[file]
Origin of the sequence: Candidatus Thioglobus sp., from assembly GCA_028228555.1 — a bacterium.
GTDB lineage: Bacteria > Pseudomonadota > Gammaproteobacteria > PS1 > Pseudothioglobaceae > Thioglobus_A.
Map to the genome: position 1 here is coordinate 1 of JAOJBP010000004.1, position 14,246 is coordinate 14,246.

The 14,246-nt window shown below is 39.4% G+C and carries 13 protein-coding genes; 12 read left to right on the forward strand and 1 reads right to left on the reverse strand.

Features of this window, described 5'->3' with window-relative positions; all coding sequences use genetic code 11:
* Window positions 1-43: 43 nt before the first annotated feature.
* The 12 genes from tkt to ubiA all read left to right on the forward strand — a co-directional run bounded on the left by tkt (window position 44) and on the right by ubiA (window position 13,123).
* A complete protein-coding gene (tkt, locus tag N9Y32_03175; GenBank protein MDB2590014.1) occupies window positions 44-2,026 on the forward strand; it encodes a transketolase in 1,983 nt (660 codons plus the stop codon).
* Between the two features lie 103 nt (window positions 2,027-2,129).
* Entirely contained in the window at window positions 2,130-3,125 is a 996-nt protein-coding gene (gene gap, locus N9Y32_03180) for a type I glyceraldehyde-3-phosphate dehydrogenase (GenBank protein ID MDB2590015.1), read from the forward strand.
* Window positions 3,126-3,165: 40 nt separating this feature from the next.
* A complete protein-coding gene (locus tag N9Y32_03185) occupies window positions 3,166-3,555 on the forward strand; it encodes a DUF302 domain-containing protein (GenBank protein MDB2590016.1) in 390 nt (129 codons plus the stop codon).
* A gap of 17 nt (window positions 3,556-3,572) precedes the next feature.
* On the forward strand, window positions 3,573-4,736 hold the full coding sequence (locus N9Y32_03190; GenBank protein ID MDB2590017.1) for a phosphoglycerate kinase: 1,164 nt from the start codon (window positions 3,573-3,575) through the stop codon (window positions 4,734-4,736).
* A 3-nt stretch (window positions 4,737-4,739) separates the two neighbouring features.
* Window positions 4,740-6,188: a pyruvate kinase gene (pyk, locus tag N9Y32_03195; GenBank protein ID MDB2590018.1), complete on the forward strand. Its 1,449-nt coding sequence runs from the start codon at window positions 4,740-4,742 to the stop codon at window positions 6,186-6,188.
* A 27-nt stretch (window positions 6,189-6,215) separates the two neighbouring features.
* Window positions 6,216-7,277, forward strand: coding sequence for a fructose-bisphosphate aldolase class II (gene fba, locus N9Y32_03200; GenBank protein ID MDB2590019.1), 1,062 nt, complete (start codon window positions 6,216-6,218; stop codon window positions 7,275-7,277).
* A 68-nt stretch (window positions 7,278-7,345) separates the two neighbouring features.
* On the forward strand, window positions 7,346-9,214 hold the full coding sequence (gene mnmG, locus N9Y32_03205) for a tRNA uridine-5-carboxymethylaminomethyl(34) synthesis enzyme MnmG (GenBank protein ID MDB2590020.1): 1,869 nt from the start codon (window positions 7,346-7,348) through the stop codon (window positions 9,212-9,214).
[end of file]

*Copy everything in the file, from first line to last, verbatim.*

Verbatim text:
Origin of the sequence: Candidatus Thioglobus sp., from assembly GCA_028228555.1 — a bacterium.
GTDB lineage: Bacteria > Pseudomonadota > Gammaproteobacteria > PS1 > Pseudothioglobaceae > Thioglobus_A.
Map to the genome: position 1 here is coordinate 1 of JAOJBP010000004.1, position 14,246 is coordinate 14,246.

The 14,246-nt window shown below is 39.4% G+C and carries 13 protein-coding genes; 12 read left to right on the forward strand and 1 reads right to left on the reverse strand.

Features of this window, described 5'->3' with window-relative positions; all coding sequences use genetic code 11:
* Window positions 1-43: 43 nt before the first annotated feature.
* The 12 genes from tkt to ubiA all read left to right on the forward strand — a co-directional run bounded on the left by tkt (window position 44) and on the right by ubiA (window position 13,123).
* A complete protein-coding gene (tkt, locus tag N9Y32_03175; GenBank protein MDB2590014.1) occupies window positions 44-2,026 on the forward strand; it encodes a transketolase in 1,983 nt (660 codons plus the stop codon).
* Between the two features lie 103 nt (window positions 2,027-2,129).
* Entirely contained in the window at window positions 2,130-3,125 is a 996-nt protein-coding gene (gene gap, locus N9Y32_03180) for a type I glyceraldehyde-3-phosphate dehydrogenase (GenBank protein ID MDB2590015.1), read from the forward strand.
* Window positions 3,126-3,165: 40 nt separating this feature from the next.
* A complete protein-coding gene (locus tag N9Y32_03185) occupies window positions 3,166-3,555 on the forward strand; it encodes a DUF302 domain-containing protein (GenBank protein MDB2590016.1) in 390 nt (129 codons plus the stop codon).
* A gap of 17 nt (window positions 3,556-3,572) precedes the next feature.
* On the forward strand, window positions 3,573-4,736 hold the full coding sequence (locus N9Y32_03190; GenBank protein ID MDB2590017.1) for a phosphoglycerate kinase: 1,164 nt from the start codon (window positions 3,573-3,575) through the stop codon (window positions 4,734-4,736).
* A 3-nt stretch (window positions 4,737-4,739) separates the two neighbouring features.
* Window positions 4,740-6,188: a pyruvate kinase gene (pyk, locus tag N9Y32_03195; GenBank protein ID MDB2590018.1), complete on the forward strand. Its 1,449-nt coding sequence runs from the start codon at window positions 4,740-4,742 to the stop codon at window positions 6,186-6,188.
* A 27-nt stretch (window positions 6,189-6,215) separates the two neighbouring features.
* Window positions 6,216-7,277, forward strand: coding sequence for a fructose-bisphosphate aldolase class II (gene fba, locus N9Y32_03200; GenBank protein ID MDB2590019.1), 1,062 nt, complete (start codon window positions 6,216-6,218; stop codon window positions 7,275-7,277).
* A 68-nt stretch (window positions 7,278-7,345) separates the two neighbouring features.
* On the forward strand, window positions 7,346-9,214 hold the full coding sequence (gene mnmG, locus N9Y32_03205) for a tRNA uridine-5-carboxymethylaminomethyl(34) synthesis enzyme MnmG (GenBank protein ID MDB2590020.1): 1,869 nt from the start codon (window positions 7,346-7,348) through the stop codon (window positions 9,212-9,214).